McKinnell saw the speed of Viagra’s rollout, launched in March, 1998 in the US, and 39 other countries before the year had closed, to be as remarkable as the global demand which saw the blue diamond-shaped tablets become the fastest selling new drug in history. Though the prevalence of male impotence is poorly documented because of men’s reluctance to talk about “erectile dysfunction”, Viagra prescriptions, priced at $7.50 per 50mg pill, soared past the magic million in the first month of FDA approval in the United States. Media hype, news stories, updates, features, television and radio programs, and medical and scientific journals lauded the arrival of what was quickly dubbed the "Pfizer riser". Word spread rapidly that Viagra was more than a useful addition to the dispensing repertoire for men who have erectile dysfunction as a result of diabetes and some vascular disorders.

Within the space of three months it was also common knowledge that Viagra enhanced the sexual performance of those with no obvious impairment. In Britain, Viagra became the vital component of a new recreational drug craze which hit the club scene some months before Viagra was officially licensed in the UK in September of 1998 (2). One survey of recreational Viagra, referred to as “Coke and poke”, showed that users were mainly men, all of whom reported positive effects, but with half complaining of headaches, genital soreness, and intoxication. Similarly, a study of 4000 men with erectile dysfunction indicated that 60-80% were satisfied by Viagra, but that headache, indigestion and flushing were common.

Recreational use of Viagra ignores the warnings issued by both Pfizer and drug authorities. Enhancing the muscle-relaxant effects of nitric oxide, and thereby increasing the blood flow into the penis, Viagra risks life-threatening consequences when taken with organic nitrates. In addition to advising users to undertake a thorough medical examination pre-Viagra, Pfizer alerted physicians to consider the cardiac status of patients for whom they were planning to prescribe Viagra, and recommended that the drug not be prescribed to patients taking organic nitrates in any form.

Overall, while the utopia of Viagra erections began to falter amidst reports of 139 Viagra-related deaths [a New South Wales car dealer is believed to have been the drug's first Australian victim in 1998], and the drug’s more common side-effects of migraine and indigestion, Pfizer has also made enemies amongst animal liberation groups. Notably in the UK, anti-vivesectionists were outraged to learn of experiments which removed the foreskins of anaesthetised beagles before administering electrical shocks to the centre of the dog’s penis to measure the firmness of the erection promoted by varying doses of Viagra. Company spokesman Andy Burrows defended the experiments, claiming that some effects of any new drug could only be tested by using animals, but failed to address the offensiveness of mutilating dogs for a drug which was mainly about sexual gratification, and could make no claim to being “life-saving”.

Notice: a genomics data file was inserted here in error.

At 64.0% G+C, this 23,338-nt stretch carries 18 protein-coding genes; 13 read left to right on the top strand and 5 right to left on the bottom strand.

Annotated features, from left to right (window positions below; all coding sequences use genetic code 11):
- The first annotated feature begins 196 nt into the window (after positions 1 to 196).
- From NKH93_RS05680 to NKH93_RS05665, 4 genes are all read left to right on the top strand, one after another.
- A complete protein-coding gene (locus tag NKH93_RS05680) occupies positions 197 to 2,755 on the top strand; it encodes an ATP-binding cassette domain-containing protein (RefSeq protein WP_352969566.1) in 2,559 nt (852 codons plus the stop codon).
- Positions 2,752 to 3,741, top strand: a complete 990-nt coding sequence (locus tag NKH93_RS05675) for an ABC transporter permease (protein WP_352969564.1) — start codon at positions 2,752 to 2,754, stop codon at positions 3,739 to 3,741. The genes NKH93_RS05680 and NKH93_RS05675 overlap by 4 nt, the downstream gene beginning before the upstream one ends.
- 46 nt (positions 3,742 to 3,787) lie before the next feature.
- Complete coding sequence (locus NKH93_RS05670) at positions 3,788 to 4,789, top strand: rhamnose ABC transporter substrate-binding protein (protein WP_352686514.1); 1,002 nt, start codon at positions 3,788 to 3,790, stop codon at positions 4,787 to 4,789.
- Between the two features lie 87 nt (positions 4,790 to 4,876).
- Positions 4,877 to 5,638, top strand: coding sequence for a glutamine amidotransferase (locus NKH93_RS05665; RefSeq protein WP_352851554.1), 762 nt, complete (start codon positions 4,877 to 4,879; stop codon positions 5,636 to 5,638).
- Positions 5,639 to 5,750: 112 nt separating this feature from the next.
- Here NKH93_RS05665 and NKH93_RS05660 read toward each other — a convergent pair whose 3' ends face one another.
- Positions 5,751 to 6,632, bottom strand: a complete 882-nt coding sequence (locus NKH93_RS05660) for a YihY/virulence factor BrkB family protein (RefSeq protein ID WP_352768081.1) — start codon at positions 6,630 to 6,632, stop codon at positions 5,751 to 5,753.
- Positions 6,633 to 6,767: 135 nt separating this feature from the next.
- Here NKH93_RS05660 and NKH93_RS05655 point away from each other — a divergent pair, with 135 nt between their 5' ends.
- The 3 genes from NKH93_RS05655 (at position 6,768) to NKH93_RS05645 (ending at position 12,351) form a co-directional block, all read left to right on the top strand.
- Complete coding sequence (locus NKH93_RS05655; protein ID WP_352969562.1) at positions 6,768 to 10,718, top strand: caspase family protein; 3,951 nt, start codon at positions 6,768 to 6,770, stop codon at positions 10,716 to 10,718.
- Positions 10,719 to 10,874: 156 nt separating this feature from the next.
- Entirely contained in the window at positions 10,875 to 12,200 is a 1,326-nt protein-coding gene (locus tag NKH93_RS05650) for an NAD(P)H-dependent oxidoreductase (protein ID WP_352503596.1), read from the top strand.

By December of 1998, revised labeling of Viagra in the US addressed postmarketing reports of heart attacks, sudden cardiac deaths, and hypertension in Viagra users, noting the cardiac risk of sexual activity in men with preexisting cardiovascular disease (3). In fact, Viagra’s impact on men who had suffered a heart attack, stroke, recent life-threatening arrhythmia, high or low blood pressure, or cardiac failure or coronary artery disease causing unstable angina, had never been studied in pre-marketing trials. One 33 year-old Australian prescribed Viagra to cope with his insulin-dependent diabetes-related erectile dysfunction admitted that Viagra was not the wonder drug it was hyped to be. In his opinion. it was not “like where you pop a pill and you get an instant erection". Pfizer too admits that Viagra does not give instant erections. The blue diamonds take about an hour to work, but the company is working on that, opening the possibility of taking wham, bam, thank you mam to unprecedented levels!.

Despite this background of hasty and inadequate premarket testing of Viagra in men, a worrying incidence of fatalities, and what can only be seen as plastic sex, the worldwide success of Viagra encouraged ideas that the market size could be at least doubled if there was a Viagra for women. Although diminished libido is deemed more complex in women than in men, women are supposed to be four times more frequently affected than men. By August 1998, a global race had commenced to develop a Viagra-equivalent which would appeal to women. Clinical trials were underway with six different drugs, most already licensed for other conditions, which fell into two categories; those like Viagra which enhance sexual arousal by increasing the blood flow to the genitals; and analogues of the hormone testosterone which, in combination with oestrogen, is believed by some to restore libido in post-menopausal women.

Women-based trials of Pfizer’s plastic sex has produced a mix of success and failure (4). One study reported that although Viagra improved the blood flow to the clitoris, lack of arousal, difficulties attaining orgasm and insufficient lubrication persisted. At Columbia University College of Physicians and Surgeons in New York City, Viagra was given to 33 postmenopausal women who had suffered “medically-perceived” sexual dysfunction for at least six months. The women took 50 milligrams of Viagra about three times per week for 12 weeks and filled in a questionnaire every four weeks, but only one in four women reported any improvement, and only one in five wanted to continue taking the drug at the end of the trial.

According to the trail co-ordinator, urologist, Steven Kaplan, "Clitoral blood flow improvement, manifested in our group by increased clitoral sensitivity, may not have translated into improved sexual function”.